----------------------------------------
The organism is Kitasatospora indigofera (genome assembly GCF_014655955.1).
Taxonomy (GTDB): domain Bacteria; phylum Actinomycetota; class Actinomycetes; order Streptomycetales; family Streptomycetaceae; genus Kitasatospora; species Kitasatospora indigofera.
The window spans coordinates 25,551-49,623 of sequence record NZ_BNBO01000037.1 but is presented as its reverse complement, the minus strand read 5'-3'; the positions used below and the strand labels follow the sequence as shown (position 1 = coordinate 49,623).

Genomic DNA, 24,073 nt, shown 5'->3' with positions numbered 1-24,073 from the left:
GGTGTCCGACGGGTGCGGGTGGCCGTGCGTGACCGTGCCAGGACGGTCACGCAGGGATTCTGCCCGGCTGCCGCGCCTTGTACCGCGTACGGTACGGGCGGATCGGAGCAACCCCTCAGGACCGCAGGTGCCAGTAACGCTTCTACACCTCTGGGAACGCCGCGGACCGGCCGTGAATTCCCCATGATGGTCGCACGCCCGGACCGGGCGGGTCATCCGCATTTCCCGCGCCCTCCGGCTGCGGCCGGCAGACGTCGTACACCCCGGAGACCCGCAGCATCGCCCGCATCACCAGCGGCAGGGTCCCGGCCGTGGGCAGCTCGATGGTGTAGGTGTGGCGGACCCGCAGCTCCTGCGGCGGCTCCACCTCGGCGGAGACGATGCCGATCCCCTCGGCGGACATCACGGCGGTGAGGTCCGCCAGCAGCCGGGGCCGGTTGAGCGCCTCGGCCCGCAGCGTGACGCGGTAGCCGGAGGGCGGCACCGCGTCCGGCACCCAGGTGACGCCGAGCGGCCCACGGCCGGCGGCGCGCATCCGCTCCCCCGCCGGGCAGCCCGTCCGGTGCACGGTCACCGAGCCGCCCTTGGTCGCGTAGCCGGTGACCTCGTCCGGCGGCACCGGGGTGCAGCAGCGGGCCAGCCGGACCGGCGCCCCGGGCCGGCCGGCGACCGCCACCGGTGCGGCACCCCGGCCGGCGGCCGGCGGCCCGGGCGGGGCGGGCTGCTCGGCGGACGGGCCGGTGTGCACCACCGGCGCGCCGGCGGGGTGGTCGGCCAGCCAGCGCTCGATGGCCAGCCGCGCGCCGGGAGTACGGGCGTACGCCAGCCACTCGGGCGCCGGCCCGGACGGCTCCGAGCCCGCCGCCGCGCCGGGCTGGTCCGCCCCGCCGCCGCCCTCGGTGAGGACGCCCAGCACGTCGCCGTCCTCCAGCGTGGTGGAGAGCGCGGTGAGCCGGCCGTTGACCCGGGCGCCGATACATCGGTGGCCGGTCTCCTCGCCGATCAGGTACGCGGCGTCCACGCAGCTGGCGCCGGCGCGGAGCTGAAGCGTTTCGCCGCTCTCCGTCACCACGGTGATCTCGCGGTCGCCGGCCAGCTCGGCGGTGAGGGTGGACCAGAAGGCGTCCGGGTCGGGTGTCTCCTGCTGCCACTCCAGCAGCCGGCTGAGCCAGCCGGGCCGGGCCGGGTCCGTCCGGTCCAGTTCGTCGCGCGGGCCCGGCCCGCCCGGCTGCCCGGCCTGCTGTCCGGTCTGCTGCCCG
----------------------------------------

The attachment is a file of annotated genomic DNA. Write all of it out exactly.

The organism is Kitasatospora indigofera (genome assembly GCF_014655955.1).
Taxonomy (GTDB): domain Bacteria; phylum Actinomycetota; class Actinomycetes; order Streptomycetales; family Streptomycetaceae; genus Kitasatospora; species Kitasatospora indigofera.
The window spans coordinates 25,551-49,623 of sequence record NZ_BNBO01000037.1 but is presented as its reverse complement, the minus strand read 5'-3'; the positions used below and the strand labels follow the sequence as shown (position 1 = coordinate 49,623).

Genomic DNA, 24,073 nt, shown 5'->3' with positions numbered 1-24,073 from the left:
GGTGTCCGACGGGTGCGGGTGGCCGTGCGTGACCGTGCCAGGACGGTCACGCAGGGATTCTGCCCGGCTGCCGCGCCTTGTACCGCGTACGGTACGGGCGGATCGGAGCAACCCCTCAGGACCGCAGGTGCCAGTAACGCTTCTACACCTCTGGGAACGCCGCGGACCGGCCGTGAATTCCCCATGATGGTCGCACGCCCGGACCGGGCGGGTCATCCGCATTTCCCGCGCCCTCCGGCTGCGGCCGGCAGACGTCGTACACCCCGGAGACCCGCAGCATCGCCCGCATCACCAGCGGCAGGGTCCCGGCCGTGGGCAGCTCGATGGTGTAGGTGTGGCGGACCCGCAGCTCCTGCGGCGGCTCCACCTCGGCGGAGACGATGCCGATCCCCTCGGCGGACATCACGGCGGTGAGGTCCGCCAGCAGCCGGGGCCGGTTGAGCGCCTCGGCCCGCAGCGTGACGCGGTAGCCGGAGGGCGGCACCGCGTCCGGCACCCAGGTGACGCCGAGCGGCCCACGGCCGGCGGCGCGCATCCGCTCCCCCGCCGGGCAGCCCGTCCGGTGCACGGTCACCGAGCCGCCCTTGGTCGCGTAGCCGGTGACCTCGTCCGGCGGCACCGGGGTGCAGCAGCGGGCCAGCCGGACCGGCGCCCCGGGCCGGCCGGCGACCGCCACCGGTGCGGCACCCCGGCCGGCGGCCGGCGGCCCGGGCGGGGCGGGCTGCTCGGCGGACGGGCCGGTGTGCACCACCGGCGCGCCGGCGGGGTGGTCGGCCAGCCAGCGCTCGATGGCCAGCCGCGCGCCGGGAGTACGGGCGTACGCCAGCCACTCGGGCGCCGGCCCGGACGGCTCCGAGCCCGCCGCCGCGCCGGGCTGGTCCGCCCCGCCGCCGCCCTCGGTGAGGACGCCCAGCACGTCGCCGTCCTCCAGCGTGGTGGAGAGCGCGGTGAGCCGGCCGTTGACCCGGGCGCCGATACATCGGTGGCCGGTCTCCTCGCCGATCAGGTACGCGGCGTCCACGCAGCTGGCGCCGGCGCGGAGCTGAAGCGTTTCGCCGCTCTCCGTCACCACGGTGATCTCGCGGTCGCCGGCCAGCTCGGCGGTGAGGGTGGACCAGAAGGCGTCCGGGTCGGGTGTCTCCTGCTGCCACTCCAGCAGCCGGCTGAGCCAGCCGGGCCGGGCCGGGTCCGTCCGGTCCAGTTCGTCGCGCGGGCCCGGCCCGCCCGGCTGCCCGGCCTGCTGTCCGGTCTGCTGCCCG